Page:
Dimitrios Fotiadis and Hüseyin Ilgü designed the molecular biological and biochemical experiments; Zöhre Ucurum performed the molecular biological experiments; Hüseyin Ilgü performed the biochemical experiments; Dimitrios Fotiadis and Hüseyin Ilgü analyzed the molecular biological and biochemical data; Jean-Marc Jeckelmann was involved in structure-thermostability analysis, and designed and prepared the artwork; Avner Schlessinger and Claire Colas designed and performed homology modelling and docking experiments. Dimitrios Fotiadis and Hüseyin Ilgü wrote the paper with the help of all the other authors.

Conflicts of Interest

The authors declare no conflict of interest.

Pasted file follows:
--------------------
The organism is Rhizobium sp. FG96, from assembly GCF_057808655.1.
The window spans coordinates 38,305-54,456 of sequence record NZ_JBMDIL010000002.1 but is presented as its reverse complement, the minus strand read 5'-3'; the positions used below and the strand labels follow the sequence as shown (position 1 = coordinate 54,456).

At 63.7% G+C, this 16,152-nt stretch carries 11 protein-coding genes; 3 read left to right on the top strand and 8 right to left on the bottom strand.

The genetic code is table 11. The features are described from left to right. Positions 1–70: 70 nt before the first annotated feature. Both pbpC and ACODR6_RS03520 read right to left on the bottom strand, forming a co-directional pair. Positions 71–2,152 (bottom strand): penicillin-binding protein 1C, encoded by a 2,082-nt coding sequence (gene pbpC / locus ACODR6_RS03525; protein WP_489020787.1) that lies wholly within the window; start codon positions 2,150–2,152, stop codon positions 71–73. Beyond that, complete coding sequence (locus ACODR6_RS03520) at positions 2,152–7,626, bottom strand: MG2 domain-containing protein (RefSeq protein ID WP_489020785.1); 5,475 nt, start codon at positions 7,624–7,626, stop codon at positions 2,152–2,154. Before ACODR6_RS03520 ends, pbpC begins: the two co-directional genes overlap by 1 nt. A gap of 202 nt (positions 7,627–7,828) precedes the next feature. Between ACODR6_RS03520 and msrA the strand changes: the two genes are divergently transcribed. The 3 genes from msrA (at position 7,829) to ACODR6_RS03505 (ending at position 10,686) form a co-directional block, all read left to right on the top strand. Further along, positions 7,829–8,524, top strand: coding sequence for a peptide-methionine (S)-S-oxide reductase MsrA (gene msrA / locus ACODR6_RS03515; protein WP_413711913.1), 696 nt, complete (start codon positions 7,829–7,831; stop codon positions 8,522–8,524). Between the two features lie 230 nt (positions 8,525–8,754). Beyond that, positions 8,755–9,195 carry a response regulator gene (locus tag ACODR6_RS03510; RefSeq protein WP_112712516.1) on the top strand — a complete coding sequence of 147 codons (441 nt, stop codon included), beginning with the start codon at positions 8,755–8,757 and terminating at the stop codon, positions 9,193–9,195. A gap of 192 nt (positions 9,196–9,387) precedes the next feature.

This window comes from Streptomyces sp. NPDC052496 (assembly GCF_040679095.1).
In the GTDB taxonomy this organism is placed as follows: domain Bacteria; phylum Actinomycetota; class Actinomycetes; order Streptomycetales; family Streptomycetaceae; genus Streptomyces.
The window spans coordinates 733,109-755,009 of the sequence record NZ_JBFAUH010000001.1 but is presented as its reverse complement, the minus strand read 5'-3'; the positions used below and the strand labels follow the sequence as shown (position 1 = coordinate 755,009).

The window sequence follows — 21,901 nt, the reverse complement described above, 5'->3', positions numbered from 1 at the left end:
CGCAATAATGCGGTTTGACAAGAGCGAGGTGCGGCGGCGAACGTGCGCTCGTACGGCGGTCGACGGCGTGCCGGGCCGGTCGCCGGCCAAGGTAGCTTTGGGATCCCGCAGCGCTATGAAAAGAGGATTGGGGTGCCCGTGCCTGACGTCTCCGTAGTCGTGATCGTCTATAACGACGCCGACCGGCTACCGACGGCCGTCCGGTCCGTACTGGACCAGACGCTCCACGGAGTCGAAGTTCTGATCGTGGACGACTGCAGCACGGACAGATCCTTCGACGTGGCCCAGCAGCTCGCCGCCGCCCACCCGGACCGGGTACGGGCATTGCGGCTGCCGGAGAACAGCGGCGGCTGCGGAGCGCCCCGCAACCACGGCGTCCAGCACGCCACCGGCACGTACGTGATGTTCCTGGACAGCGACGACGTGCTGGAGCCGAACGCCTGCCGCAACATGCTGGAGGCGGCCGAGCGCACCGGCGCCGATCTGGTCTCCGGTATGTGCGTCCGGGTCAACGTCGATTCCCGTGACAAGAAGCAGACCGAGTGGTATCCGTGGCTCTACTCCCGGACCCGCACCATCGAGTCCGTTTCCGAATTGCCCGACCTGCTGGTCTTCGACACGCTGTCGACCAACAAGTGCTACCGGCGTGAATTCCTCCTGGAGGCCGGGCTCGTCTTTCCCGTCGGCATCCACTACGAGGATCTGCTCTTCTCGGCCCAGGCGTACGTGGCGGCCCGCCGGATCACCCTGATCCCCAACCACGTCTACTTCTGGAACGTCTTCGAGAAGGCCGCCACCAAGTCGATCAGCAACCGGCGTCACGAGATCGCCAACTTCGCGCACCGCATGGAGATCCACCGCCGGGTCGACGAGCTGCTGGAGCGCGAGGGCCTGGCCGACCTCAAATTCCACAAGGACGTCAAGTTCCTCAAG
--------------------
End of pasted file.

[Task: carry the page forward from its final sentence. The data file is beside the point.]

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Figure 1. View into the substrate binding sites of the AdiC crystal structures in the outward-open, substrate-free (apoAdiC-wt; PDB ID code: 5J4I) (A); and outward-facing, occluded, l-arginine-bound states (ArgAdiC-N22A; PDB ID code: 3L1L) (B). Amino acid side chains located in the substrate binding pockets and reported to interact with substrates are displayed as sticks. The exception represents N22, which is located near the substrate binding site and was not reported to interact with substrates in the currently available crystal structures. The volumes of the substrate binding pockets (indicated and colored in dark orange) are different in the outward-open and outward-facing occluded states because of the different protein conformations and positions of residue W202. Residues N22 and S26, which are pertinent to the presented study, are colored in magenta and black in the apoAdiC-wt and ArgAdiC-N22A structures, respectively. The bound Arg molecule in the ArgAdiC-N22A structure is colored in yellow. The apoAdiC-wt and ArgAdiC-N22A structures are shown as ribbons colored in light-yellow and light-magenta. Besides N22 and S26, amino acid side chains involved in substrate binding are colored in salmon and light-blue in the apoAdiC-wt and ArgAdiC-N22A structures, respectively. The hydrogen bond between S26 and the α-carboxylate group of Arg is indicated by a dotted line, as well as the distance in Å.